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June/July 2003
Issue #59
Matt Hickey

Robert Pollard
Motel of Fools
#26 in the Fading Captain Series

Mist King Urth
#27 in the Fading Captain Series

Phantom Tollbooth
Beard of Lightning
Off Records

Bob Pollard has been criticized for releasing seemingly every scrap of non-Guided By Voices material emanating from his hyper-creative being. The guy does crap an entire albums after morning coffee, but what sometimes gets lost when slamming Pollard's prolific urges is that most of the stuff found on his flurry of platters is pretty good - and sometimes great. Motel of Fools, a mini-LP, is the soundtrack to a nonexistent film; a collection of mumbling noises, tape tricks, found sounds and some trademark pomp rock, it isn't always listenable in a traditionally direct way, but it's never less than interesting. Amidst the clamor are crazy gems like a cappella opener "In The House of Queen Charles Augustus," the melodic "Harrison Adams" (which concludes with snippets of drunken party conversation) and "Red Ink Superman," featuring Pollard repeatedly intoning the now rather ominous line, "We'll even the score in World War IV."

Better in terms of melodic tunes is Mist King Urth, Pollard's second collaboration (the first under the Lifeguards banner) with GBV guitarist Doug Gillard. Pollard most often cedes the spotlight to Gillard, morphing into the Lifeguard' version of Roger Daltry to Gillard's Pete Townshend rather than playing both roles as he would in GBV. Gillard's rough-edged tunes and guitar lines shine, as he ranges from scorching Buzzcocks thrash of "Shorter Virgins" to the Yes/Emerson, Lake and Palmer moves of "First of an Early Go-Getter." Mist King Urth is a fine example of just how well these guys know what the other - and the listener - wants to hear.

Rivaling Motel of Fools on the weirdness scale is Beard of Lightning, which, technically, is only half of a new record. With the band's permission, Pollard took Phantom Tollbooth's 1998 farewell album Power Toy (you're not alone if you haven't heard it), and wrote different lyrics and recorded fresh vocals. The music, definitely of the era but not distractingly so, behind Pollard's typically whacked-out words is a heavy slew of jazz, metal and prog. While too many of the tracks devolve into boring, aimless noodling, there are definitely cool things going on; the poppy-by-comparison "Mascara Snakes," the tense "Iceland Continuations," the mostly acoustic "A good Looking Death." Beard of Lightning, a curiously worthwhile effort, could open up an entire cottage industry for Pollard - just think of how many records would be improved by his presence.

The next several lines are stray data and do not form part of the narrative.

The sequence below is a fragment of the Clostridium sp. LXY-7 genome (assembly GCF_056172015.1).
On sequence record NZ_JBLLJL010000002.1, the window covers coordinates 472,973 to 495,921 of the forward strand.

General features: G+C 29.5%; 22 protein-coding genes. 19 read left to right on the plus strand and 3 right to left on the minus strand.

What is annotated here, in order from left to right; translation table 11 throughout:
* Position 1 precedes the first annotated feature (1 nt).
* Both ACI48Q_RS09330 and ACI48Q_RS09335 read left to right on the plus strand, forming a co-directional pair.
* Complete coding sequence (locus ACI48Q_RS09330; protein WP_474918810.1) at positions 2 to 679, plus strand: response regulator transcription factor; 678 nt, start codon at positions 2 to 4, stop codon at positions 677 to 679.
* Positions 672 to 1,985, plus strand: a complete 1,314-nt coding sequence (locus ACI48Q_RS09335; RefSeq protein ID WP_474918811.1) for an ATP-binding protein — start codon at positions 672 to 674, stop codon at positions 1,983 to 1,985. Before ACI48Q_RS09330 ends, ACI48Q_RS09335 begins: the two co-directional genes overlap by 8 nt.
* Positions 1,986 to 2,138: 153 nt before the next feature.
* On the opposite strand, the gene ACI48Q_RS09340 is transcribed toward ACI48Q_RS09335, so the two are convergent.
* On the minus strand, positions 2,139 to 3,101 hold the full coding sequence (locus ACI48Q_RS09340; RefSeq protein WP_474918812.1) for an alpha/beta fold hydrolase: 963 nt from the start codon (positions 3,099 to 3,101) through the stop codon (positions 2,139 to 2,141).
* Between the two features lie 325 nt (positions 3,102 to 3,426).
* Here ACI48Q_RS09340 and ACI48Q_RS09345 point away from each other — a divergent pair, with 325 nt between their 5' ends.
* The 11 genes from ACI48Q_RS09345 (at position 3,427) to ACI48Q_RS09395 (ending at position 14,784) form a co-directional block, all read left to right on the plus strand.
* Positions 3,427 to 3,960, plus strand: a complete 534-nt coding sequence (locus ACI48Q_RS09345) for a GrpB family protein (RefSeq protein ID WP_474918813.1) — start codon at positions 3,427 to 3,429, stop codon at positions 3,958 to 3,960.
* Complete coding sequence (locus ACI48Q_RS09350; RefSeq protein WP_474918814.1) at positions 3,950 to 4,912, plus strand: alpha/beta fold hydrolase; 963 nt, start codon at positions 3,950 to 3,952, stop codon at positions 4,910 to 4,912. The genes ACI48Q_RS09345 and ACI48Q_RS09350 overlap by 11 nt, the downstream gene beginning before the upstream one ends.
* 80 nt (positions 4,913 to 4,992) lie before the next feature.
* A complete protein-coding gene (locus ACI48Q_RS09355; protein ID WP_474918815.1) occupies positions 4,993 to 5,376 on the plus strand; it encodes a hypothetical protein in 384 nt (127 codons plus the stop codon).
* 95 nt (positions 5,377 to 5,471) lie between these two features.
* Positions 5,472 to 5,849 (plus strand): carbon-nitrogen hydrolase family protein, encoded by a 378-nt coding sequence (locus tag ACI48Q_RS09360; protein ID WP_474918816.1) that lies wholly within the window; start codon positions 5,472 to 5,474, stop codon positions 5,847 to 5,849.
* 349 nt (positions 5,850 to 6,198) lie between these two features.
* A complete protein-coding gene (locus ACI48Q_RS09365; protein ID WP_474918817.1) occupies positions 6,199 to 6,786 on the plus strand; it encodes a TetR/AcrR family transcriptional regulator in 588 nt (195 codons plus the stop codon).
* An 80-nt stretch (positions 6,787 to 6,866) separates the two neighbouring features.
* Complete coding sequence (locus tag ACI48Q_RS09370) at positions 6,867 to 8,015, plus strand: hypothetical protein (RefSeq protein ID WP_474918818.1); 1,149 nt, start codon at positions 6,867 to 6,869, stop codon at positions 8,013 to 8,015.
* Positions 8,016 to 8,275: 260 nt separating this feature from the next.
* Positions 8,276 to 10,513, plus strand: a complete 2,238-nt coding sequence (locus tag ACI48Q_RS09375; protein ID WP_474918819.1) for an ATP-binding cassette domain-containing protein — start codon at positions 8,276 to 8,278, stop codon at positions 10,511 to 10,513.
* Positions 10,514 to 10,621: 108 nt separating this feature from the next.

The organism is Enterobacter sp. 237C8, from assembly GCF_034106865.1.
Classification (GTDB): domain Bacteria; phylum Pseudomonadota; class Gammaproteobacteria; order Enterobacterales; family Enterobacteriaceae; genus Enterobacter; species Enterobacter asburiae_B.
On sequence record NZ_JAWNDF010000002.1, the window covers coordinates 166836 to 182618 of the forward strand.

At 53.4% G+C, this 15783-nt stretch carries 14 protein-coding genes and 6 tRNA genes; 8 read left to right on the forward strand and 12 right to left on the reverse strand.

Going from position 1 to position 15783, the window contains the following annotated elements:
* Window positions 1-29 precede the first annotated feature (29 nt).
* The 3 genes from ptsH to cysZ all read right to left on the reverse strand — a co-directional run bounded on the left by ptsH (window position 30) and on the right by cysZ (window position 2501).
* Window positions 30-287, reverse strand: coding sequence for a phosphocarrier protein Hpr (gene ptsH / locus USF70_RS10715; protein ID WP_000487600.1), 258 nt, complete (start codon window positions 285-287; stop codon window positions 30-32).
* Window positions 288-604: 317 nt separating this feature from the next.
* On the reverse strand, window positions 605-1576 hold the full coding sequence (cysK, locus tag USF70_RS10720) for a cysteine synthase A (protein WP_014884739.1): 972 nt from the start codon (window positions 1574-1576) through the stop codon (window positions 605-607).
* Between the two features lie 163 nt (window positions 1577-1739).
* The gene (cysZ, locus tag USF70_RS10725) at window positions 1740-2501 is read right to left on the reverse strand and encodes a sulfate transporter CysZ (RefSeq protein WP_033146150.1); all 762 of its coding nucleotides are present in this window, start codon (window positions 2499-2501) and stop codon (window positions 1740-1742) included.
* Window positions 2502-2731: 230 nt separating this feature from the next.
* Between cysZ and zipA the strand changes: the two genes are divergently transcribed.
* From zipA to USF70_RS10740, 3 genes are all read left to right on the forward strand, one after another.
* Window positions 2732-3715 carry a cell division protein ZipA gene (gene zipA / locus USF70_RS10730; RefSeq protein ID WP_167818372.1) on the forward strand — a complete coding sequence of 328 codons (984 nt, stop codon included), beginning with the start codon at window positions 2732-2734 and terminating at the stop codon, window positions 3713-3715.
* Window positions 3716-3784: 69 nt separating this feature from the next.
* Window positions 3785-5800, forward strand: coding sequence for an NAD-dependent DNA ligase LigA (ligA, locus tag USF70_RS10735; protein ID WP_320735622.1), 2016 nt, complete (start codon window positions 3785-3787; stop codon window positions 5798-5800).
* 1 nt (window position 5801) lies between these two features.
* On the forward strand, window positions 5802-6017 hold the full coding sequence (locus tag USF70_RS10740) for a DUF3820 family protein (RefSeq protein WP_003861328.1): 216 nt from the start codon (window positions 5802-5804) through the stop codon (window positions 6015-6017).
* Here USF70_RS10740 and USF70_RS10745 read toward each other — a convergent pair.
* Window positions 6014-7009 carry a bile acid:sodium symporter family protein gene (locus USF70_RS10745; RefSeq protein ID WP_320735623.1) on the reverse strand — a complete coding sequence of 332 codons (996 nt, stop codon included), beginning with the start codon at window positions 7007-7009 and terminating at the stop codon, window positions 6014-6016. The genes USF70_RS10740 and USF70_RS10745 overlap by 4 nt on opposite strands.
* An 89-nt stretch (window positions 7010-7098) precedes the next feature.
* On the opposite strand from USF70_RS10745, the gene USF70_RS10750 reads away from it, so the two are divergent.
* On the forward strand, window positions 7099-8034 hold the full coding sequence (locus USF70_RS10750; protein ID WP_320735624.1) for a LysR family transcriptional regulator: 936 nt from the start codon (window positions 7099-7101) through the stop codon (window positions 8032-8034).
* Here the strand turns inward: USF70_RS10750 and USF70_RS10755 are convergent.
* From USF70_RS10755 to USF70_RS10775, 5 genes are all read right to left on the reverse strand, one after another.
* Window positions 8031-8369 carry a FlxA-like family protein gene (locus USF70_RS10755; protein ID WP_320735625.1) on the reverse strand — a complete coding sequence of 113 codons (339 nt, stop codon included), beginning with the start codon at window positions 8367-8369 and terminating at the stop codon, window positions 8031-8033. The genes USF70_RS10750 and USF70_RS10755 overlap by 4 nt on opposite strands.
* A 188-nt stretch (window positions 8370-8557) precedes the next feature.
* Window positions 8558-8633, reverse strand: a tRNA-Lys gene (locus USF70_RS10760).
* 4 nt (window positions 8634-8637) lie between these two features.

MAGNET talked to Pollard as he was killing time before watching a basketball game.

MAGNET : Motel of Fools has been described as different from any record you've done. Do you agree with that?

Bob: It's different, but I've done this thing in the past where I sprinkle in these tapes of phone messages and people at parties at the Monument Club. So I just wanted to make the record appear to be a soundtrack. There's a line from (1994's) Alien Lanes (on Ex-Supermodel) where I say "I write music for soundtracks now." But I never got to do that.

M : There's still time right?

B: Hopefully. (Laughs) But since no one contacts me to do soundtracks, I thought I'd do one on my own.

M: What was it about the Phantom Tollbooth record that made you want to add your own vocals?

B: I was a big fan of that period of really heavy, hard psychedelic stuff like Phantom Tollbooth, Das Damen, Painted Willie, some of the Amphetamine Reptile stuff like Helmet and that kind of shit. But I thought Power Toy was the best record of that genre. The music is so complex. Parts of it are just completely jazzy and crazy, and other parts are really anthemic and Who-like. Not to say that the vocals were bad, because I liked them, but I thought it could use more of a classic-rock edge.

M: Can you remember the dumbest question you've ever been asked in an interview?

B : I had someone ask me kind of a dumb question the other day, but it wasn't in an interview. I was at a bar in Dayton, the Southern Belle, and this girl kind of swung around her barstool and said, "I'm sorry to do a double take, but I realized that I recognized you." I was like, "Oh, from Guided By Voices?" And she goes, "Don't you work at the AutoZone?"

M: I'll bet that was a real ego boost.

B: Yeah. See, that's pretty much where I stand.

M: I know you write songs all the time and you're doing other things, but are there times when you get bored doing what you do full-time?

B: Oh, yeah, I get totally bored. I get kind of restless when it gets to be about 4 or 5 o'clock, and that's when I might usually go to  bar or something. I miss working a bit. I miss getting a paycheck on Friday. I used to get in a lot of wrecks on Fridays. I'd be excited that I got my paycheck and I'd be ready to go drink or whatever, and I'd hit somebody.

M: How many wrecks are we talking about?

B: Probably five or six. Not bad ones, though.

M: It's a good thing you work at AutoZone.

B: Yeah, really. (Laughs) I can fix my own car.

M: Do you feel pressure to live up to what you've done or what you're supposed to be?

B: People will sometimes ask me, "Why don't you write happy songs anymore?" Or "Why don't you write another 'Game of Pricks'?" Or, "are you ever going to do Bee Thousand again?" My answer is always, "No, I'll do whatever comes naturally." When we did the jump to TVT Records, I had some people blowing smoke up my ass, and I kind of believed it at times - like we had the potential to have a hit - but I kind of got over that. I was like, "Fuck it just enjoy yourself."